Karl Rove, who was the political mastermind behind the two George W. Bush elections in 2000 and 2004, assessed Republican chances in the 2012 presidential election.
• Obama won the electoral count in 2008, 365 to 173.
• Reapportionment in congress, based on the 2010 census, means that 18 states have experienced a change in their number of electoral votes. This reapportionment alone would have given John McCain an additional 14 electoral votes.
• Obama narrowly won three traditionally Republican states in 2008: Indiana, Virginia and North Carolina. He “will be hard-pressed to win these states and their 39 electoral votes next year.”
• Ohio, with 18 electoral votes, and Florida, with 29, both went Democratic in 2008. But “a recent Quinnipiac University poll in Florida shows the president losing to a generic, unnamed Republican by three points.”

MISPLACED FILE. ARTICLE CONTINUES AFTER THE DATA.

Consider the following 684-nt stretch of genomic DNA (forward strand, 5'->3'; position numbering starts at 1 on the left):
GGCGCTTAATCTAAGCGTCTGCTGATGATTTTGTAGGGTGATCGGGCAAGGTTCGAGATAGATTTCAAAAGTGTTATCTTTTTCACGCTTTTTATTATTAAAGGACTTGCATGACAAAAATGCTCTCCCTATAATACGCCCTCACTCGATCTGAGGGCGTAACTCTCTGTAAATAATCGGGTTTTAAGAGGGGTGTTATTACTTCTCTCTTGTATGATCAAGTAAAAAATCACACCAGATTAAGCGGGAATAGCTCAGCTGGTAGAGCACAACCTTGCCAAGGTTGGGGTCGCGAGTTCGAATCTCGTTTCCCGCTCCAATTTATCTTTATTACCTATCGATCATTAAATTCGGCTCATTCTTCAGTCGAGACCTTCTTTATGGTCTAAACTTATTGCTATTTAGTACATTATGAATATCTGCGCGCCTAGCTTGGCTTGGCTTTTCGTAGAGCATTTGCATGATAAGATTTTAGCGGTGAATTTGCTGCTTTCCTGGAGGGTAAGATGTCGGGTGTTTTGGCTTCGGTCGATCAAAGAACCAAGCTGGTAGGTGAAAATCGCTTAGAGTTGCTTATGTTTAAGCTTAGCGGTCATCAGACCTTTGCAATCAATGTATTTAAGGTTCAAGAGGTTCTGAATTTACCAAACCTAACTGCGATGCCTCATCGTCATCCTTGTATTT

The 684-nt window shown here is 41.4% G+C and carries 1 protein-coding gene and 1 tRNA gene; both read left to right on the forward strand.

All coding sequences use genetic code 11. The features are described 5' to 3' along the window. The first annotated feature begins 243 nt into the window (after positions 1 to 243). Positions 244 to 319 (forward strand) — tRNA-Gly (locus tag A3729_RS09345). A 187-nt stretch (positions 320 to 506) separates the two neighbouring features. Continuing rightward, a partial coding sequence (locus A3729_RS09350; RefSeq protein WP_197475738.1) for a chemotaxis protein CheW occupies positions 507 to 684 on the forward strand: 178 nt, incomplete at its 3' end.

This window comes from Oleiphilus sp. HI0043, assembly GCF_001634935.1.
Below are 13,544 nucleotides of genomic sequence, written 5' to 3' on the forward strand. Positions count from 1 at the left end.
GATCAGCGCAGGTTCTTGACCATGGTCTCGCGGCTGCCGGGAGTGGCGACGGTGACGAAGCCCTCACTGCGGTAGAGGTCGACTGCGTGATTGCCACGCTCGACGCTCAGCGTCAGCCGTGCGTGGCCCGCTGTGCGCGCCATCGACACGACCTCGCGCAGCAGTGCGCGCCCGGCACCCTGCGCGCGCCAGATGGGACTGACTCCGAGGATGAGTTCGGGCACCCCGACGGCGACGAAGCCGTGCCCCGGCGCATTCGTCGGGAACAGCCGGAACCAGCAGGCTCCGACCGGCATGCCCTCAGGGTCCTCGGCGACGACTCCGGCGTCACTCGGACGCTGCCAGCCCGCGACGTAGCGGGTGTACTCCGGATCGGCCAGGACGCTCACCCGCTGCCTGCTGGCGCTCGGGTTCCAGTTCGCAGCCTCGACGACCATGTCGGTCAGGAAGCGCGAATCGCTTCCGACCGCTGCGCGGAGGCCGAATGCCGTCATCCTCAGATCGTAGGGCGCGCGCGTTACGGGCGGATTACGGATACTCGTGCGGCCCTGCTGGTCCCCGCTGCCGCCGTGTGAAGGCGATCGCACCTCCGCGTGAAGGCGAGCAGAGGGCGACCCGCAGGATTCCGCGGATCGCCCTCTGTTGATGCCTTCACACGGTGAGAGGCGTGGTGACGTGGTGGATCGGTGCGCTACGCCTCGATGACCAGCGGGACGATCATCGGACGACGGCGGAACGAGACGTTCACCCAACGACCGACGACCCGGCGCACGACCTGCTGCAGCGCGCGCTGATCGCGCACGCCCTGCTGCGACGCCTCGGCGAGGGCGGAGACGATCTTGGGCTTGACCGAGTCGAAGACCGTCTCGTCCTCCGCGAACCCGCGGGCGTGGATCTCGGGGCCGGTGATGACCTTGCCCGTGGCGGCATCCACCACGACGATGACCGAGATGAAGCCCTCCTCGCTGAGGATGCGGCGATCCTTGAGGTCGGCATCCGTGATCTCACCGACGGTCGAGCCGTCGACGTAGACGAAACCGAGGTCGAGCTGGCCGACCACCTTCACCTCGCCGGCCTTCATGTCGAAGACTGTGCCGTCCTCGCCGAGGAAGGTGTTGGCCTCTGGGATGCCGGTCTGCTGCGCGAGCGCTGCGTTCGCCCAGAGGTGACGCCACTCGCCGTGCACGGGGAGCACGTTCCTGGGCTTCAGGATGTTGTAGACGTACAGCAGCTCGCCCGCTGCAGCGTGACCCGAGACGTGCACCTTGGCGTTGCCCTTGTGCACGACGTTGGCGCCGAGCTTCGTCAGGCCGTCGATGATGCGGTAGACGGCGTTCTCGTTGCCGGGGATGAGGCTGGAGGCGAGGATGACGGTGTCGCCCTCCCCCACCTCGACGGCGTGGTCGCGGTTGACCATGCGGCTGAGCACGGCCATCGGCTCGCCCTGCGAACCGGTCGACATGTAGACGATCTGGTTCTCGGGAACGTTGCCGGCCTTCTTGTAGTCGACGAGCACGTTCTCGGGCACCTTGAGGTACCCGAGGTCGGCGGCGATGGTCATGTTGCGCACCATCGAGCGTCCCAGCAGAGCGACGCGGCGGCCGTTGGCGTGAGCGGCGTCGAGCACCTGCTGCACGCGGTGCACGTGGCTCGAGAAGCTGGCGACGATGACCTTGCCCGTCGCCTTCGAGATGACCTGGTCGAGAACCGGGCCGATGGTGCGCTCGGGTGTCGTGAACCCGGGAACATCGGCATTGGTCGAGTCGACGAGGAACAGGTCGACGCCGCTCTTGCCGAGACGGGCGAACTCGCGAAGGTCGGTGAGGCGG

• There are nine other “battleground states” which Rove expects will again be battlegrounds: New Hampshire (4), Pennsylvania (20), Michigan (16), Wisconsin (10), Iowa (six), and Minnesota (10), Colorado (9), New Mexico (5) and Nevada (6).
“The 2012 presidential election is likely to be decided in 14 states. If Mr. Obama loses the three states he narrowly carried in 2008 plus Ohio and Florida, then the GOP would win back the White House by swiping any one of the nine remaining battlegrounds. This is a good place for the party to be right now…. Mr. Obama has the considerable benefits of incumbency but also a dismal record. The electoral map has shrunk for him: Key states that went for him last time are unlikely to do so again. This election is within the GOP's grasp. The quality of the Republican candidate's campaign and message will decide whether it becomes so.”